Almost all attempts by creditors to collect debts are immediately stopped when you file bankruptcy. But here are some special exceptions.
If you are thinking about filing bankruptcy and have a tax refund coming, you can usually keep your refund if you get advice about doing so.
A tax lien may attach to something you own, worth less than the amount of the tax you owe. How can you get rid of that tax lien?
Income taxes can be legally written off in bankruptcy under the right conditions. With careful planning, you can meet those conditions.
You’re usually completely liable on jointly filed taxes, regardless of a divorce decree saying youâre not. But the IRS may give you relief.
Bankruptcy can be a surprising good way to solve your tax problems. But first, got to prepare your returns to get good advice about options.
You can’t keep your refund if you owe for another tax year. But if you discharge (write off) that tax debt, you can keep future refunds.
Keep your refund if it’s small (enough) or by not filing bankruptcy until spending that refund (wisely).
You can usually keep your tax refund(s), although doing so may take some maneuvering.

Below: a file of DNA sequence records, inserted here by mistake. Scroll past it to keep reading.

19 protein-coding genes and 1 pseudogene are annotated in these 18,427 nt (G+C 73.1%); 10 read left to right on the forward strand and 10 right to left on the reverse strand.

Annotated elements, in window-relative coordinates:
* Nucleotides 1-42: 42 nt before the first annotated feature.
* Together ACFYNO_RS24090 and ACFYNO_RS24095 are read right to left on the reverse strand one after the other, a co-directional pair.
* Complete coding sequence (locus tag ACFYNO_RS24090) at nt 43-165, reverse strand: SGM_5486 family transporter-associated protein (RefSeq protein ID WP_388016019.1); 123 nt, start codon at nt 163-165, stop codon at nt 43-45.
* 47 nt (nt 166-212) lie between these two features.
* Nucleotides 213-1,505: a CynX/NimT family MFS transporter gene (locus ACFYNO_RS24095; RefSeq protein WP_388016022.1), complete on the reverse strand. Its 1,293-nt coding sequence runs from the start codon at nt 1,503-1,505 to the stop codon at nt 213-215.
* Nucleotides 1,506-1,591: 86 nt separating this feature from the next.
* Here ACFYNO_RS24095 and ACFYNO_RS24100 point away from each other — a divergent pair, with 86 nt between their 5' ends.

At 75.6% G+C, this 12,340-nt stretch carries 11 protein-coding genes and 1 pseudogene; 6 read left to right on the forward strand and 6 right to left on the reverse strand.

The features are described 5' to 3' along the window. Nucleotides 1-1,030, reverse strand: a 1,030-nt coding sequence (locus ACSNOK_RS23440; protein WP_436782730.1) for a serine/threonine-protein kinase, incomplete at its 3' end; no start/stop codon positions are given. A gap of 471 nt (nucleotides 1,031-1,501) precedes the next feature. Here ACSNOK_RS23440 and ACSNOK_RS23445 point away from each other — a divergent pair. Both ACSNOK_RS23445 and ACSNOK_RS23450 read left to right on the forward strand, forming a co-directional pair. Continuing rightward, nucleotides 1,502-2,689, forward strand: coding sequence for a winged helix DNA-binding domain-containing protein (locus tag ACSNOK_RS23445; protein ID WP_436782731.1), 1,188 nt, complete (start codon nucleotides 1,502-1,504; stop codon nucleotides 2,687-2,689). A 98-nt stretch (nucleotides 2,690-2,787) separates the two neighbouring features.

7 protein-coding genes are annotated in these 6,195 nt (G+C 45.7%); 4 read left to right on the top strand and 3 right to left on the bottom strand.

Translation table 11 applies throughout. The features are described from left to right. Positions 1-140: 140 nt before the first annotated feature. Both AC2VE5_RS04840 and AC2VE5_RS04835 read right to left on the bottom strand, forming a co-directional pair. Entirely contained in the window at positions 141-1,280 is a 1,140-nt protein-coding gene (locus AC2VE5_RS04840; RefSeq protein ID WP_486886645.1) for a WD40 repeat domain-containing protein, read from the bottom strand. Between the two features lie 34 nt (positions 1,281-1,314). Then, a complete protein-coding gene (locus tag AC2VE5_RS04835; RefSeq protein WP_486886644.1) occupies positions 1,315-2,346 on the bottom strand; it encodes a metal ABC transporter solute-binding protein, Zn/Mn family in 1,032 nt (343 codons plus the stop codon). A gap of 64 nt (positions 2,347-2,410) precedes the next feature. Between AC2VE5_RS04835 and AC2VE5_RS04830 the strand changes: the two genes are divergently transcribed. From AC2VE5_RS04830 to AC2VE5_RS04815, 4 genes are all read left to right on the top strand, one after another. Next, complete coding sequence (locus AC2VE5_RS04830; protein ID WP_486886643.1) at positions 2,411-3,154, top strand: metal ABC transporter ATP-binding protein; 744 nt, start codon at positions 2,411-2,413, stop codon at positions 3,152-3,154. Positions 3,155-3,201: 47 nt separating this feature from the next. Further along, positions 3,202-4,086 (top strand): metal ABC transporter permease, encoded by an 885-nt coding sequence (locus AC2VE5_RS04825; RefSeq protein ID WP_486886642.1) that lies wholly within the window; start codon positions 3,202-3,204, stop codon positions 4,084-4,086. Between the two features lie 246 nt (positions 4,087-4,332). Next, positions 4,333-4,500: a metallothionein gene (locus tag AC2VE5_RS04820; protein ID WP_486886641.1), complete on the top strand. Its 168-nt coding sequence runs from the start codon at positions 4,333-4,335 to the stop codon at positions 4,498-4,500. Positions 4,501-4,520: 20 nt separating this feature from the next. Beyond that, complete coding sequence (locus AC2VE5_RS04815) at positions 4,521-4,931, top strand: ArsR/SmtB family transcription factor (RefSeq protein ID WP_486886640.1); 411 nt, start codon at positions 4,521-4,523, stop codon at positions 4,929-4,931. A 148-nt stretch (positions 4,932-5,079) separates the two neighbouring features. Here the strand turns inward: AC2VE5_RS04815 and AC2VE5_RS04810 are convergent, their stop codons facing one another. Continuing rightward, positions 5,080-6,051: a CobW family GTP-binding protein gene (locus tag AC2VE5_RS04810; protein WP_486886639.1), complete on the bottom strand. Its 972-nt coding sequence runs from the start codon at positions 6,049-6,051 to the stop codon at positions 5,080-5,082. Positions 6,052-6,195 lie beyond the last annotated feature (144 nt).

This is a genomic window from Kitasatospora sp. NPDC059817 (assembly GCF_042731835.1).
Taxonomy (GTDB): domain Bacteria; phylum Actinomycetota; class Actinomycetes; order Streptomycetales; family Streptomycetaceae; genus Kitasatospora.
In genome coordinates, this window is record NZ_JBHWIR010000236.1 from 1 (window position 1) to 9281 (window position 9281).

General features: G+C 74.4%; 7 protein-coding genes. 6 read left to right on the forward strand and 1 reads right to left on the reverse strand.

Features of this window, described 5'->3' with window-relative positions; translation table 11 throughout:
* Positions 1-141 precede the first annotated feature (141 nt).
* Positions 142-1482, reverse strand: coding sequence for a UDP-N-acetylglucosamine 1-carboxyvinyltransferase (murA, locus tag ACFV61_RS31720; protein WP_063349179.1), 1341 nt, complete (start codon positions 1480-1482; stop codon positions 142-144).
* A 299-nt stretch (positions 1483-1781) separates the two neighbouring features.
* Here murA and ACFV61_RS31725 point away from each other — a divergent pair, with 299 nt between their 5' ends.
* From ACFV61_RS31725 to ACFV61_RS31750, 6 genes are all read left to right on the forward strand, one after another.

Yes, if you meet certain conditions you CAN legally discharge–permanently write off–federal and state income taxes.
Q&As about tax refunds, whether and when to file late tax returns, joint tax debts with ex-spouses, getting rid of tax liens, and more.
The October 15 extended tax filing deadline is now the new April 15 for many Americans. If you owe and canât pay, here are some solutions.
Chapter 13 hugely helps minimize the effect of a tax lien on older, dischargeable tax debts. But it also does wonders with newer taxes.
Bankruptcy can prevent a tax lien from being recorded. But even if one IS recorded before you file, Chapter 13 can particularly benefit you.
If you can’t afford your current IRS monthly payment plan, or are about to break it with a new year of taxes due, bankruptcy can save you.